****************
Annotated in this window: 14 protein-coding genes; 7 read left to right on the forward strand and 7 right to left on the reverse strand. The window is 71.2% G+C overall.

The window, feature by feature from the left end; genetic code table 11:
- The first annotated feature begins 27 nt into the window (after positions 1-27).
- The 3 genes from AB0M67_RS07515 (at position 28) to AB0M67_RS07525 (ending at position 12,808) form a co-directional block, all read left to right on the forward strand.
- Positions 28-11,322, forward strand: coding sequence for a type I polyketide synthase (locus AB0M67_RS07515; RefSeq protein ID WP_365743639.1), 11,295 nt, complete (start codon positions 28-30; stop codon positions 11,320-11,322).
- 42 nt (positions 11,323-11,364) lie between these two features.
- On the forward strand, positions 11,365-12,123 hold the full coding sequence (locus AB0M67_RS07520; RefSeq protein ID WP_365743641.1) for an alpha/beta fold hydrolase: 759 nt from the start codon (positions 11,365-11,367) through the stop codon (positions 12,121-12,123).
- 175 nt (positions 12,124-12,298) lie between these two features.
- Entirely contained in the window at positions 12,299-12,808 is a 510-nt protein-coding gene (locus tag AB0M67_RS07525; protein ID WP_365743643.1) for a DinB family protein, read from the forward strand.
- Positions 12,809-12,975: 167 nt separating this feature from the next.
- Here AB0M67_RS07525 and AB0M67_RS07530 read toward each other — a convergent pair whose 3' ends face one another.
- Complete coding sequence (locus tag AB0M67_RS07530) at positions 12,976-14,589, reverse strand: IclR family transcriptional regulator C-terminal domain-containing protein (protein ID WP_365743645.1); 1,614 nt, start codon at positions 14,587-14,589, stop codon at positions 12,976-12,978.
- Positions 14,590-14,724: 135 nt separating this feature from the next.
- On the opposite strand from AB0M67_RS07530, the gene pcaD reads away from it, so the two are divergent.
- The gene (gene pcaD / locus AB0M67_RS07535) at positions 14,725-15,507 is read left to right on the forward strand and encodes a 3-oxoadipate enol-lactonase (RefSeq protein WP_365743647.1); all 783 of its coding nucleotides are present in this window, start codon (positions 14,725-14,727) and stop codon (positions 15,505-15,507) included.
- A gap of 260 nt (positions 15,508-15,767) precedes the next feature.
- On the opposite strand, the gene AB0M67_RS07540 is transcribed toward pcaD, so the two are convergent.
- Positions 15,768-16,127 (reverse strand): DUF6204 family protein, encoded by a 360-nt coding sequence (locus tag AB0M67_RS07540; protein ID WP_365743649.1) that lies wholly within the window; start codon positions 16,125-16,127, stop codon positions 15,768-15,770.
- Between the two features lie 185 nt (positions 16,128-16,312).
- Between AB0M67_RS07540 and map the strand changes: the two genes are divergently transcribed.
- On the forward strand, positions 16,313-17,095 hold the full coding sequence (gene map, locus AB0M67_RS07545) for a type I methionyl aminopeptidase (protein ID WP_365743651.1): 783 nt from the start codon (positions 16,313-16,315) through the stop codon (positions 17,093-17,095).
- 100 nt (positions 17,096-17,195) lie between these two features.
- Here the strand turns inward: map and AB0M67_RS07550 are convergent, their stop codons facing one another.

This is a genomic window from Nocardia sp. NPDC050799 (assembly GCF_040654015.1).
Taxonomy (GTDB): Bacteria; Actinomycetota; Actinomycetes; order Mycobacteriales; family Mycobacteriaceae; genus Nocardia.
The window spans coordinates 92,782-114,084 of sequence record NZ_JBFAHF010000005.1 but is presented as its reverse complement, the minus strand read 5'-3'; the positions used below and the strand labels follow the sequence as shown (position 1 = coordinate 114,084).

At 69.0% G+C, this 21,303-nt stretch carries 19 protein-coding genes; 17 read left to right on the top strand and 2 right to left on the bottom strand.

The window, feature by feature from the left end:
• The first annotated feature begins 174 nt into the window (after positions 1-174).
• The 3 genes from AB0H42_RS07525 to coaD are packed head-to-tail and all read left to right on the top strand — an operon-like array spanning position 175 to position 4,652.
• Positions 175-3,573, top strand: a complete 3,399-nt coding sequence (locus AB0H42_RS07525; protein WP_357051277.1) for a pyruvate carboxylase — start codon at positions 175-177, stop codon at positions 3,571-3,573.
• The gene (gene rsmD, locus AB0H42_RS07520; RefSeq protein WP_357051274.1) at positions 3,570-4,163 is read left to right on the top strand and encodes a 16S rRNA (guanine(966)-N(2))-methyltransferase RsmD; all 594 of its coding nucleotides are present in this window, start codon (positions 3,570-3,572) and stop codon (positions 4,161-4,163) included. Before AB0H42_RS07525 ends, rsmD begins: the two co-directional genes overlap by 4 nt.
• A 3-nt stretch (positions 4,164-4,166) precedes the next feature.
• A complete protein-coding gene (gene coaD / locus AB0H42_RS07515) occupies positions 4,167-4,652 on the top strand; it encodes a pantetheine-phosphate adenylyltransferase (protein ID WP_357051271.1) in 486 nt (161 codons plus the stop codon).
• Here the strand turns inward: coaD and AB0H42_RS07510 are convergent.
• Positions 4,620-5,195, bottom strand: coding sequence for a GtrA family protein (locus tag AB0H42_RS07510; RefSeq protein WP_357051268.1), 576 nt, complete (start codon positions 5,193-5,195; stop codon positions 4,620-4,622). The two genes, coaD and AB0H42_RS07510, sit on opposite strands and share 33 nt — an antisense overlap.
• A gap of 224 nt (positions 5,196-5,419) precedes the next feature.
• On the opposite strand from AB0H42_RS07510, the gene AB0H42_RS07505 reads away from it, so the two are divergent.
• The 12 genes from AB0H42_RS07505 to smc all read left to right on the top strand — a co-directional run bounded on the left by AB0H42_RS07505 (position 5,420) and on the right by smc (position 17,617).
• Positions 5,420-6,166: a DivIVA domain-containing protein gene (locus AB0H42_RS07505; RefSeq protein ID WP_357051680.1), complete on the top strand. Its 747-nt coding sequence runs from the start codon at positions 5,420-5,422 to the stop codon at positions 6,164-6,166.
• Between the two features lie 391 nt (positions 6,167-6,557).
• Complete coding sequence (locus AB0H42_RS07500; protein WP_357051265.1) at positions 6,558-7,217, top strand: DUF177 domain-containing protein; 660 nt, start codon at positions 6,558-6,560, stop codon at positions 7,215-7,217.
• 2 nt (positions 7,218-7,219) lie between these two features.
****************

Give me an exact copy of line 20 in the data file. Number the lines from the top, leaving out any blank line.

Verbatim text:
- Between AB0M67_RS07540 and map the strand changes: the two genes are divergently transcribed.